Our trek home was now all the way from Cape Cod to East Lansing. It's a haul. After fueling up with a huge breakfast we left the Cape about 9:30 am. Our intention was to stop somewhere on the way but we drove STRAIGHT THROUGH. We were home about 11:30 pm. Unbelievable. I would have never thought we could do that. The boy did an amazing job! We are so lucky. I think the adventure turned out to be a fantastic experience for everyone. Now Todd is wondering when we'll be driving to Florida? Um, what?
Saturday, August 8, 2009
During our exploration, we went on the Maid of the Mist. (which you can see over my shoulder in the above picture) Daniel was getting annoyed with the long walk to the dock. It was pretty far, and it was pretty warm out, so we were all feeling it. Luck was once again on our side. We got to the long line for tickets and they opened a new line. We jumped into that line and avoided the complaining and waiting that would have followed.
Our theory is "no fear". We could have worried about how Daniel would handle all of this, but we just forged ahead and told him it would be fine. It seems to work. He was unsure, but we keep reassuring him. We were leaving the next morning so we only had so much time. Daniel had said he wanted to ride on the Maid of the Mist when he saw the video on the internet. Todd and I knew that it would be stressful for him, because as much as he likes the water, he likes to be submerged in the water. He is not a fan of a light mist floating over him, especially with clothes on. He is very very concerned about peoples clothes getting wet. It is very upsetting. We keep trying to reassure him that everything will dry, it's no big deal, but to him it is. So part of me was nervous about his reaction. I was just moving forward with my new found no fear attitude.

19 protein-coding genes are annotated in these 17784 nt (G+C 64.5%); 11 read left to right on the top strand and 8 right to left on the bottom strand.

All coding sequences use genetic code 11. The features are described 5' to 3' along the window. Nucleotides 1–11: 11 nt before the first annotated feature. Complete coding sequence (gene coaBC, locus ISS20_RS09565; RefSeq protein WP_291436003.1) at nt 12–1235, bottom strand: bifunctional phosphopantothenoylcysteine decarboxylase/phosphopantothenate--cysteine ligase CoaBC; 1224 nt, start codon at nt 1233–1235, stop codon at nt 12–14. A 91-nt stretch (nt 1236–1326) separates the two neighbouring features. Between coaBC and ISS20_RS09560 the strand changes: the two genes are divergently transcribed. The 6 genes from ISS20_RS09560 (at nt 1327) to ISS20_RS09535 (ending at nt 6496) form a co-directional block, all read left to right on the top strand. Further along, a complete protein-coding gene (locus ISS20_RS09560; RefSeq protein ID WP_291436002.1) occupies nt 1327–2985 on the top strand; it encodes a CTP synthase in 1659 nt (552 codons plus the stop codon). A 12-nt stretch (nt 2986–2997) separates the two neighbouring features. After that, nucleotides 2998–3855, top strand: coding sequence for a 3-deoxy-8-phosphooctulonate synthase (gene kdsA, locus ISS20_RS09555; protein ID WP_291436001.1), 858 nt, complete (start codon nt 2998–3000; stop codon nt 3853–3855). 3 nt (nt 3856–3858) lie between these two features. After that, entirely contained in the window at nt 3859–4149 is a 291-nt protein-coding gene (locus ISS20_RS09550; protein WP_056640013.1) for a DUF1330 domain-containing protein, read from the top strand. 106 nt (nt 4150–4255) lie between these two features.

We donned our "complimentary souvenir rain ponchos" and waited for our boat.We chose not to run to the top front where you get soaked for obvious reasons. Daniel was quite stressed but probably only we would have noticed. Everyone is too excited about the ride and not paying attention to the kid worrying about his shirt getting wet. He wasn't making a scene, but if you know his facial expressions you could see the worry. It is an amazing view! The power of the falls is remarkable. The boat gets right up to the bottom of Horseshoe falls and stops for a while. It felt like we were inside that permanent rainbow. You could see the colors around you. I could also feel when Daniel relaxed. The air changes around me and he actually started to enjoy what he was seeing. Todd and Zachary ran up to the top, which sort of stressed him again, but I stayed with him and reassured him, that we don't have to worry about them.
It is so powerful for him to see for himself that what we are telling him is true. I think we know what his limits are and are very respectful of that. He needs a push. I know what he'll like. In these times, he learns so much about acceptance. It empowers him to move forward, to take a chance to see new things and not be stuck in his world. It can be uncomfortable at times, but it is so worth it. He is so proud of himself when he does something that is hard for him. Aren't we all? Aren't those the things that help us all grow? The things that leave us feeling better about ourselves. When you are armed with that, anything is possible. Granted, the things I'm talking about are pretty small compared to most families. I understand that our standards are different. We try to work around them. As with any of us, we are doing our best. If you don't have a child like ours in your family you probably won't understand, but there is a fear that comes with it. We are always fighting it. This whole vacation was about trying new things. I knew he was ready or I wouldn't have attempted it. No Fear.